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Ethics in Culture

The Cosmic Horror of HP Lovecraft and Sgr A*

By Richard Gibson
19 May 2022

Astronomers at the Event Horizon Telescope collaboration recently released the first picture of Sagittarius A*, the monstrous black hole residing at our galaxy’s core. Given that the distance between the Earth and this cosmological object is roughly 26,000 light-years (or 152,844,259,702,773,792 miles), the image’s production is a remarkable scientific and technological achievement. While Sgr A*, as it is affectionately known, weighs 4 million times the mass of our sun, it is only 17 times its size. This combination of mass and size results in gravitational forces strong enough to shape the entire Milky Way galaxy and warp existence itself – bending space, altering the flow of time, and preventing even light from escaping.

This isn’t the first time the Event Horizon Telescope collaboration has produced such an awesome image.

In 2019, the array captured the very first image of a black hole. This one, named M87*, resides in the center of another galaxy roughly 500 million light-years away (or 2,939,312,686,591,800,000,000 miles). With a mass 6.5 billion times that of our sun and measuring over 23 billion miles across, M87* dwarfs Sgr A*. For a sense of scale, the distance from the Sun to Neptune, the most distant planet in our solar system, is 3 billion miles. Indeed, this M87* is thought to be one of the largest black holes in existence.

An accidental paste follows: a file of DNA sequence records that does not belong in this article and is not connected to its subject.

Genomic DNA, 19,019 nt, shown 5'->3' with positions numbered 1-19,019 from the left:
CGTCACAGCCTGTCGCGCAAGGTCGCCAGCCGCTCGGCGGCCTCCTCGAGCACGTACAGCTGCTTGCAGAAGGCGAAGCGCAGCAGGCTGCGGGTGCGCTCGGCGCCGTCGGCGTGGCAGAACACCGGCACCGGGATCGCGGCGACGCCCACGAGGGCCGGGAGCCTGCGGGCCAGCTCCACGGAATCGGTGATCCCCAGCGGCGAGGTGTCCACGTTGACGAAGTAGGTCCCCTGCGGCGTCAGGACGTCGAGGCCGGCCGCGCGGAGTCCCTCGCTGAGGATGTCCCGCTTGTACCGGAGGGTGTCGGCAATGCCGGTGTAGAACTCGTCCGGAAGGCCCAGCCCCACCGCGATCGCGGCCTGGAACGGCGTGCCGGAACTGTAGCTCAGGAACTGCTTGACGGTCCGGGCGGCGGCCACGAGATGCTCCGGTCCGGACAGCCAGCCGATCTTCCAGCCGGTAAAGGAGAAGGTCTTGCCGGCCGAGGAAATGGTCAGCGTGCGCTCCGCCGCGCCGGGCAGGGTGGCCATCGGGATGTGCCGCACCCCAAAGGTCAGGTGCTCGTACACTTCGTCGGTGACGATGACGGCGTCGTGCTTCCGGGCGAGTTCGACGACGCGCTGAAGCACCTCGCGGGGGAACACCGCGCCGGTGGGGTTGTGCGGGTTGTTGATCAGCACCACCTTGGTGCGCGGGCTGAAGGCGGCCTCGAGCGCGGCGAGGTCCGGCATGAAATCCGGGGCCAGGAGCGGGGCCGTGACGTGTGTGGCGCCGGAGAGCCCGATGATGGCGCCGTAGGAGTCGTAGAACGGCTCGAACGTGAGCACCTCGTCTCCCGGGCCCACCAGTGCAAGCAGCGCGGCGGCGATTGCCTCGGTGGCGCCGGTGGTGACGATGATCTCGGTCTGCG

These objects’ sheer scale and weight, alongside their distance from us, defy comprehension. And while black holes are undoubtedly unique celestial objects, much of the universe plays out on an equally impressive scale. Planets, galaxies, stars, and quasars, amongst numerous other cosmological objects, exist on geographical and temporal scales far beyond anything on Earth. Asking someone to comprehend a single object vastly larger than our entire solar system is to ask them to conceive of the inconceivable.

We’re just not evolved to think about reality in such grand terms. As corporeal beings, limited to a single planet and a single lifetime, we think in human terms; we’re geared to understand the universe on our scale.

But regardless of this predisposition, the universe is beyond vast. The cosmic scale on which existence plays out makes everything that’s occurred here on Earth, from the first hints of life to you reading this sentence, seem infinitesimally small in comparison. Existence’s sheer unassailability can fill the heart with dread as it means that the universe is, by its nature, incomprehensible. That is, as limited, mortal beings, the overwhelming majority of existence will forever be home to the unknowable and the unknown, and nothing stokes fear like the unknown.

This fear, and specifically its emergence from the universe’s vast and uncaring nature, was a central theme in the fiction of Howard Phillips Lovecraft, AKA HP Lovecraft. Indeed, many of his most famous stories – The Shadow over Innsmouth, At the Mountains of Madness, and Colour out of Space – concern a small group of persons wrestling with their insignificance in the face of a vastly uncaring universe. While his fiction features creatures literally beyond comprehension (just seeing some of them drives characters into insanity), these beings always function as embodiments of the irrefutable fact that our fleeting lives mean less than nothing in the grand terms of space and time.